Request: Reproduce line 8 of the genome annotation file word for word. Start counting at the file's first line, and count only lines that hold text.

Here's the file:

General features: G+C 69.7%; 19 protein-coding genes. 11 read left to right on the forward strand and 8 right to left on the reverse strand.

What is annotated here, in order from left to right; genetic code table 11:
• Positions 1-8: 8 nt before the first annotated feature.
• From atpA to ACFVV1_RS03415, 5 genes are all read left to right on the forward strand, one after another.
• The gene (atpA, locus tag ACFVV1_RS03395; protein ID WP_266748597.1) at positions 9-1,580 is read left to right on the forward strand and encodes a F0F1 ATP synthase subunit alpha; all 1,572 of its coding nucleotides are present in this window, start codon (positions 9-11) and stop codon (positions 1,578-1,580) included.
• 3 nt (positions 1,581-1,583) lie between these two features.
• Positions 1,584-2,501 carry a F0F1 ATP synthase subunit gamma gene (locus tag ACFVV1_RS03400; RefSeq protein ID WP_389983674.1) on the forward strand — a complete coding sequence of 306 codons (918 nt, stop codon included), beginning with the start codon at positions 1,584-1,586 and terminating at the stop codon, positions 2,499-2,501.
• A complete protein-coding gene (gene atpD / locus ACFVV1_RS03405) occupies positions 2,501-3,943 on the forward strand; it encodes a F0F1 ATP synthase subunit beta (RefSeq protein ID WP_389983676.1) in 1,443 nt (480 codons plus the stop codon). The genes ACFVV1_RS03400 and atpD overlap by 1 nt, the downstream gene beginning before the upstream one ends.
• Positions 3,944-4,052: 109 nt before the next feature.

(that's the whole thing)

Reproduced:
• A complete protein-coding gene (gene atpD / locus ACFVV1_RS03405) occupies positions 2,501-3,943 on the forward strand; it encodes a F0F1 ATP synthase subunit beta (RefSeq protein ID WP_389983676.1) in 1,443 nt (480 codons plus the stop codon). The genes ACFVV1_RS03400 and atpD overlap by 1 nt, the downstream gene beginning before the upstream one ends.